May 1, 2007
McPherson (Chelmsford, MA) instruments helped calibrate space flight systems for the Chandra X-ray Observatory and the Space Telescope Imaging Spectrograph (STIS).

Hubble gets help from McPherson

McPherson (Chelmsford, MA) instruments helped calibrate space flight systems for the Chandra X-ray Observatory and the Space Telescope Imaging Spectrograph (STIS). Now, McPhersoninstruments will work on the new ultraviolet eye for the Hubble Space Telescope (HST): the Cosmic Origin Spectrograph (COS), which is undergoing preflight characterization in preparation for a ride on the space shuttle during service mission 4 to the orbiting HST. The COS optics and subsystems are being tested on the ground, at deep-ultraviolet wavelengths normally only accessible in the vacuum of space.

The University of Colorado Center for Astrophysics and Space Astronomy (CASA) contracted McPherson, a manufacturer of vacuum-compatible spectroscopy instrumentation, to provide spectral test and calibration for the COS optical train.

Nanoident to ‘print’ optoelectronics

Based on its Semiconductor 2.0 technology platform, Nanoident Technologies (Linz, Austria) has opened a high-volume manufacturing facility to produce printed semiconductor-based optoelectronics for the Nanoident Group of companies, which includes Nanoident Technologies and Bioident Technologies (Menlo Park, CA). Dubbed an organic fab (OFAB), the environmentally friendly production process can produce printed optoelectronic devices quickly and at a fraction of the cost of a traditional silicon-based semiconductor fab, according to a company statement.

To produce printed electronics in the 100-class cleanroom at the OFAB, nanomaterials are deposited extremely fast onto a substrate using advanced printing methods. Traditional chip manufacturing takes approximately two to three months. In the OFAB, the entire process can be completed in hours or days, depending on the application.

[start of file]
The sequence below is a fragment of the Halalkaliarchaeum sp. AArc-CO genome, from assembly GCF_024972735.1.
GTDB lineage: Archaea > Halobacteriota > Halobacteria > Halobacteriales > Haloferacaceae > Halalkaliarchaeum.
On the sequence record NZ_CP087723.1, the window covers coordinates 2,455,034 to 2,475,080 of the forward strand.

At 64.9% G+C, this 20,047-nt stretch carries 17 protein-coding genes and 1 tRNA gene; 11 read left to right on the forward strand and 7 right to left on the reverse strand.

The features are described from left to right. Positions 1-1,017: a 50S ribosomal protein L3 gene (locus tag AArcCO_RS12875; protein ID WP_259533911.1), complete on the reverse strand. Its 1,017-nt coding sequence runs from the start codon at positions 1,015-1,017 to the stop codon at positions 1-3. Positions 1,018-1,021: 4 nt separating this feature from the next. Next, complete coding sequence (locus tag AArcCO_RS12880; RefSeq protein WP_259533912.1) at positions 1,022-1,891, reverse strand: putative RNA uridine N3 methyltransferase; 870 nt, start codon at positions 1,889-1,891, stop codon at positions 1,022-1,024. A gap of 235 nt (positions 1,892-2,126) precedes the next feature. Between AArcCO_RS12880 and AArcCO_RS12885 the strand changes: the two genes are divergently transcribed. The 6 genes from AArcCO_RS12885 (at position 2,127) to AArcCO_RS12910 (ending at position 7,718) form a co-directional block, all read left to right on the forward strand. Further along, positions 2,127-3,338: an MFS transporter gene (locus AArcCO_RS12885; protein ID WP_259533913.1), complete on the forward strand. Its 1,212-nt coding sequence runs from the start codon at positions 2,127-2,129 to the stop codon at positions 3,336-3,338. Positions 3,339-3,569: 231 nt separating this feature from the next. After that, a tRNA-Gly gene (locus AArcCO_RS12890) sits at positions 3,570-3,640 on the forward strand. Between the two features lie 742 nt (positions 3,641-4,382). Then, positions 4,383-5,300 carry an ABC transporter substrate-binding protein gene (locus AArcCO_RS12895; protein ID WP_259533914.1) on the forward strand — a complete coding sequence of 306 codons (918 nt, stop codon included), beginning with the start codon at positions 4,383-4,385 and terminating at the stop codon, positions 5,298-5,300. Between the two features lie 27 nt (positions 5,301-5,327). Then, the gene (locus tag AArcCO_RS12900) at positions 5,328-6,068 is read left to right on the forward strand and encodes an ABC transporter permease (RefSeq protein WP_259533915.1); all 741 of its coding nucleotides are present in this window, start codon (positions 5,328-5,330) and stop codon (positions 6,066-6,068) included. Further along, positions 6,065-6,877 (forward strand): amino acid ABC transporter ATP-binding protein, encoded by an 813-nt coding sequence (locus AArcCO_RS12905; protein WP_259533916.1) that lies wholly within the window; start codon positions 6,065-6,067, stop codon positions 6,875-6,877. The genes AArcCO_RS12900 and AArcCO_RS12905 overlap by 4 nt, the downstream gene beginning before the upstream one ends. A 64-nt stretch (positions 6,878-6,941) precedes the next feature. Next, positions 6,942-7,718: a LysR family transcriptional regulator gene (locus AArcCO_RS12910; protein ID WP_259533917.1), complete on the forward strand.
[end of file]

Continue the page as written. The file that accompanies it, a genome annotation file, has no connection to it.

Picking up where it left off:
Business incubator wins grant award

The Infotonics Center (Canandaigua, NY) was awarded a $3 million grant from the Economic Development Administration in the U.S. Department of Commerce. The funds will help the center incubate businesses in the fields of photonics, information systems, and optics, and create approximately 200 jobs in the greater Rochester region.

The Infotonics Center was formed in 2001 by Eastman Kodak, Corning, and Xerox as a nonprofit corporation to operate New York State’s Center of Excellence in Photonics and Microsystems. The center, which in 2002 moved to a 123,000 sq ft former Xerox facility in Canandaigua, provides research and development on photonics, microelectromechanical systems (MEMS), and micro-optoelectromechanical systems (MOEMS) for applications including chemical, biological and physical sensors, planar and free-space optics, and microfluidics.

In related news, The Infotonics Center has selected wafer and device bonding tools from SUSS MicroTec (Munich, Germany) for its MEMS and MOEMS packaging lab.

Agilent creates new optical business unit

Within its Life Sciences and Chemical Analysis business (LSCA), Agilent Technologies (Santa Clara, CA) created a new Materials Sciences Solutions Unit (MSSU) that will focus on developing a microscopy and optical spectroscopy business for the electronics, materials testing, life sciences, and chemical analysis markets.

Agilent’s Nanotechnology Measurement Division will be transferred to the new unit and the company’s new nanotechnology products, including atomic-force microscopy, will be part of the MSSU as well. “Because of our expertise in both the electronics and bioanalytical markets, we are in a unique position to leverage these capabilities to address emerging customer needs in this new market space,” said Chris van Ingen, president of LSCA and Agilent senior vice president.

Also in the news . . .

Aspectrics (Pleasanton, CA) established a new Professional Services Division to demonstrate its commitment to its growing clientele for its infrared spectroscopy analyzers. . . . The Taiwan Optoelectronics and Semiconductor Industries Association (TOSIA) has been established in Taipei, with members vowing “to build Taiwan into a leading center in the optoelectronics and semiconductor industries in the world.”. . . Bristol Instruments (Victor, NY) has moved to a larger facility to expand production and laboratory space for its optical interferometry products. . . . Telepro will distribute the beam-profiling instrumentation of Photon (San Jose, CA) in Quebec, the Maritimes, and Ontario, Canada. . . . Structured Materials Industries (Piscataway, NJ) received a Phase II Small Business Technology Transfer award from the National Science Foundation to develop lithium niobate thin films by metal-organic chemical-vapor deposition. . . . Crystal manufacturer Cristal Laser (Messein, France) entered an exclusive North American distribution agreement with Leading Edge Optical (LEO; Billings, MT).

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